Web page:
First, in an Amicus Curiae brief filed in the Supreme Court on November 30, 2018, the DOJ stated it had “determined that, if this case is remanded to the district court, the government will move to dismiss” the action based on some of the factors listed in the Granston Memo and the Justice Manual.[17] Second, in United States ex rel. Health Choice Group, LLC v. Bayer Corp, DOJ moved to dismiss a qui tam case pending in the Eastern District of Texas (and signaled its intent to move to dismiss ten similar qui tam actions in different judicial districts), brought by the same “professional relator” against multiple defendants.[18] Clearly the government determined that the case lacked merit and risked draining precious governmental resources. But the DOJ also seemed to express disdain for “a limited liability company established for the sole purpose of serving as the named relator” that was “set up by investors and former Wall Street investment bankers.”[19] The relator viewed FCA claims as a “massive business opportunity,” and gathered evidence under the “false pretense” that it was conducting a “research study.”[20] The defense bar has long protested that FCA whistleblowing has become a lucrative business for repeat professional relators and others who bring meritless claims leveraging the threat of defense costs and treble damages and per claim penalties. An increased willingness by the DOJ to intervene and dismiss meritless cases would be a welcomed relief. On that note, current Attorney General nominee William Barr once agreed: he thought the qui tam provisions were “basically a bounty hunter statute . . . an abomination . . . [he] wanted to attack.”[21] But just days ago, during a Senate Judiciary Committee hearing on his nomination, Mr. Barr stated he no longer believes the FCA is an abomination and committed to “diligently uphold” the FCA.[22]

The Volkov Law Group will continue to monitor this area and post important FCA developments on our blogs. As always, if you have any questions, please feel free to contact any one of our attorneys.


[1] Department of Justice Fraud Statistics (available at https://www.justice.gov/civil/page/file/1080696/download?utm_medium=email&utm_source=govdelivery. All graphics in this article are derived from these statistics.

[2] The federal government’s fiscal year is October 1 – September 30.  Unless stated otherwise, references to years in this article are to the government’s fiscal year.

[3] DOJ Press Release No. 18-1690, Justice Department Recovers Over $2.8 Billion from False Claims Act Cases in Fiscal Year 2018 (Dec. 21, 2018), available at https://www.justice.gov/opa/pr/justice-department-recovers-over-28-billion-false-claims-act-cases-fiscal-year-2018.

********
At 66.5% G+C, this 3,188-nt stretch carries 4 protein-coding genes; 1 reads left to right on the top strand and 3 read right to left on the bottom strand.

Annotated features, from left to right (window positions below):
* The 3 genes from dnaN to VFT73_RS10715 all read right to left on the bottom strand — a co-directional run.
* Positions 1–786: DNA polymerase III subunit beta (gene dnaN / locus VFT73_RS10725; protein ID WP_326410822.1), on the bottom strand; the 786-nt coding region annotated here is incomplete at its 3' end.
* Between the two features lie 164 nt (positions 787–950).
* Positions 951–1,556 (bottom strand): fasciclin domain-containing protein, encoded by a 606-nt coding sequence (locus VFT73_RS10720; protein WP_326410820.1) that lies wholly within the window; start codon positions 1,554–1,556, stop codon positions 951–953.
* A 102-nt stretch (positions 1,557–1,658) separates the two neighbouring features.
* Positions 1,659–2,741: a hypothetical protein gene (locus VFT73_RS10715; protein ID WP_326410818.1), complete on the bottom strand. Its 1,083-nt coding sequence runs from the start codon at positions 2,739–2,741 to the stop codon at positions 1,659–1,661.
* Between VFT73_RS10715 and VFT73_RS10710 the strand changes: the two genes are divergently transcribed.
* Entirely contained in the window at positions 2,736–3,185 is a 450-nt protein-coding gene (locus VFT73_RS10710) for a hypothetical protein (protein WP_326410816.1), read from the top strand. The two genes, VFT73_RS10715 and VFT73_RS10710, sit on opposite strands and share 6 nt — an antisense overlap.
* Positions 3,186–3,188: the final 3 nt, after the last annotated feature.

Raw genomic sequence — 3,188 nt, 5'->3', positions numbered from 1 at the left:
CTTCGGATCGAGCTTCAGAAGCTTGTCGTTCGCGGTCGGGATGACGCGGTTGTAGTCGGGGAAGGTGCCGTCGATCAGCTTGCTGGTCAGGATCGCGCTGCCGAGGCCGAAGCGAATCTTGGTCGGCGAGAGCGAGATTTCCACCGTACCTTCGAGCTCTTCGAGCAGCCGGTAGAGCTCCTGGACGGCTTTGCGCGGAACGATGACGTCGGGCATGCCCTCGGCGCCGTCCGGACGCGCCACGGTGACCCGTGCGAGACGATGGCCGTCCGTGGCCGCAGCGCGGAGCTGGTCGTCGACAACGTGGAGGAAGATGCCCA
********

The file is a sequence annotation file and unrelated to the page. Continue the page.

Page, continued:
[4] Id.

[5] Id.

[6] Office of the Actuary, Centers for Medicare & Medicaid Services, National Health Expenditure Projections 2017-2026, available at https://www.cms.gov/Research-Statistics-Data-and-Systems/Statistics-Trends-and-Reports/NationalHealthExpendData/Downloads/ForecastSummary.pdf.

[7] DOJ Press Release No. 18-1503, Three South Korean Companies Agree to Plead Guilty and to Enter Into Civil Settlements for Rigging Bids on United States Department of Defense Fuel Supply Contracts (Nov. 14, 2018), available at https://www.justice.gov/opa/pr/three-south-korean-companies-agree-plead-guilty-and-enter-civil-settlements-rigging-bids.

[8] Memo, U.S. Dep’t of Justice, Factors for Evaluating Dismissal Pursuant to 31 U.S.C. 3730(c)(2)(A) (Jan. 10, 2018), available at https://assets.documentcloud.org/documents/4358602/Memo-for-Evaluating-Dismissal-Pursuant-to-31-U-S.pdf.

[9] Id.

[10] Memo, Limiting Use of Agency Guidance Documents in Affirmative Civil Enforcement Cases (Jan. 25, 2018), available at https://www.justice.gov/file/1028756/download.

[11] Id.

[12] Deputy Associate Attorney General Stephen Cox Delivers Remarks at the Federal Bar Association Qui Tam Conference, available at https://www.justice.gov/opa/speech/deputy-associate-attorney-general-stephen-cox-delivers-remarks-federal-bar-association.

[13] Id.

[14] Justice Manual, available at https://www.justice.gov/jm/justice-manual.

[15] Id. at 1-20.100.

[16] Id. at 4-4.111.

[17] Gilead Sciences, Inc. v.  United States ex rel. Campie, No. 17-936, brief available at https://www.justice.gov/sites/default/files/briefs/2018/12/21/17-936_gilead_sciences_ac_pet.10.pdf.

[18] United States ex rel. Health Choice Group, LLC v. Bayer Corp, Case 5:17-cv-00126-RWS-CMC, Dkt. No.116 (Dec. 17, 2018), available at https://www.laborandemploymentlawcounsel.com/wp-content/uploads/sites/224/2018/12/US-Motion-to-Dismiss-Health-Choice-Advocates-v-Gilead-Sciences-ED-Tx-12-17-18.pdf.

[19] Id., see also J.C. Herz, “Medicare Scammers Steal $60 Billion A Year. This Man Is Hunting Them” (Wired, March 2016), available at https://www.wired.com/2016/03/john-mininno-medicare/.

[20] United States ex rel. Health Choice Group, LLC v. Bayer Corp, Case 5:17-cv-00126-RWS-CMC, Dkt. No.116 (Dec. 17, 2018).

[21] The Miller Center, Presidential Oral Histories, George H.W. Bush Presidency, Transcript of Interview with William P. Barr (April 5, 2001), available at https://millercenter.org/the-presidency/presidential-oral-histories/william-p-barr-oral-history-assistant-attorney-general.

[22] See Tinker Ready, “Attorney General nominee Barr commits to ‘diligently uphold’ the False Claims Act,” (Jan. 15, 2019), available at https://www.whistleblowersblog.org/2019/01/articles/false-claims-qui-tam/barr-to-uphold-fca/.